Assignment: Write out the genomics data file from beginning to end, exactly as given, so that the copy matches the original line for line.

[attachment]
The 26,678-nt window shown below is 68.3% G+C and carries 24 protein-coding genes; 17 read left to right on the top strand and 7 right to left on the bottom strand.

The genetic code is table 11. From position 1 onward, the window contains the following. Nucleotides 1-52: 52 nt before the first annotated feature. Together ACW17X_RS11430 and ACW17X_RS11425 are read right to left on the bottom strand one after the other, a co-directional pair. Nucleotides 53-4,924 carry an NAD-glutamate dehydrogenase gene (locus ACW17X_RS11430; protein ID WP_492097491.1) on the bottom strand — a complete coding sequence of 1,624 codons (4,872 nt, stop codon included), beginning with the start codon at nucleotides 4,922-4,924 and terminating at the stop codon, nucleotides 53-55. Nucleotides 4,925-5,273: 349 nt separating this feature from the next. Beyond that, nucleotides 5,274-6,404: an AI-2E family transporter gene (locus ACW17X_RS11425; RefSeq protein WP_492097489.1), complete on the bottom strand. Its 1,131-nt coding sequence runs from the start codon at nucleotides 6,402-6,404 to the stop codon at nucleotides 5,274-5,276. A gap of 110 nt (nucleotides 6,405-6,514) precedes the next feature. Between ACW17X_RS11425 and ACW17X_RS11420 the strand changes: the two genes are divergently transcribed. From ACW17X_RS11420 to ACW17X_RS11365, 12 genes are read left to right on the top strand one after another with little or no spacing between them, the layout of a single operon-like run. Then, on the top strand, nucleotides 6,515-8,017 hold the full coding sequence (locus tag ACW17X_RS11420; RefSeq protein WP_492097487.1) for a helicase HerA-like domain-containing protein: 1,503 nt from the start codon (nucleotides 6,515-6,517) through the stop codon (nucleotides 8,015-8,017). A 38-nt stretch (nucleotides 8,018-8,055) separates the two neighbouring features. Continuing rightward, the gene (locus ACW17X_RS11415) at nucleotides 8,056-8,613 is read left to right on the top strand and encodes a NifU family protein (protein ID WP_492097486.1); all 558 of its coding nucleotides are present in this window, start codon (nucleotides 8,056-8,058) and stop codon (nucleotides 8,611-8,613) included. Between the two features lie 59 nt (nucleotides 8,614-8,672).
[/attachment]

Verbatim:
The 26,678-nt window shown below is 68.3% G+C and carries 24 protein-coding genes; 17 read left to right on the top strand and 7 right to left on the bottom strand.

The genetic code is table 11. From position 1 onward, the window contains the following. Nucleotides 1-52: 52 nt before the first annotated feature. Together ACW17X_RS11430 and ACW17X_RS11425 are read right to left on the bottom strand one after the other, a co-directional pair. Nucleotides 53-4,924 carry an NAD-glutamate dehydrogenase gene (locus ACW17X_RS11430; protein ID WP_492097491.1) on the bottom strand — a complete coding sequence of 1,624 codons (4,872 nt, stop codon included), beginning with the start codon at nucleotides 4,922-4,924 and terminating at the stop codon, nucleotides 53-55. Nucleotides 4,925-5,273: 349 nt separating this feature from the next. Beyond that, nucleotides 5,274-6,404: an AI-2E family transporter gene (locus ACW17X_RS11425; RefSeq protein WP_492097489.1), complete on the bottom strand. Its 1,131-nt coding sequence runs from the start codon at nucleotides 6,402-6,404 to the stop codon at nucleotides 5,274-5,276. A gap of 110 nt (nucleotides 6,405-6,514) precedes the next feature. Between ACW17X_RS11425 and ACW17X_RS11420 the strand changes: the two genes are divergently transcribed. From ACW17X_RS11420 to ACW17X_RS11365, 12 genes are read left to right on the top strand one after another with little or no spacing between them, the layout of a single operon-like run. Then, on the top strand, nucleotides 6,515-8,017 hold the full coding sequence (locus tag ACW17X_RS11420; RefSeq protein WP_492097487.1) for a helicase HerA-like domain-containing protein: 1,503 nt from the start codon (nucleotides 6,515-6,517) through the stop codon (nucleotides 8,015-8,017). A 38-nt stretch (nucleotides 8,018-8,055) separates the two neighbouring features. Continuing rightward, the gene (locus ACW17X_RS11415) at nucleotides 8,056-8,613 is read left to right on the top strand and encodes a NifU family protein (protein ID WP_492097486.1); all 558 of its coding nucleotides are present in this window, start codon (nucleotides 8,056-8,058) and stop codon (nucleotides 8,611-8,613) included. Between the two features lie 59 nt (nucleotides 8,614-8,672).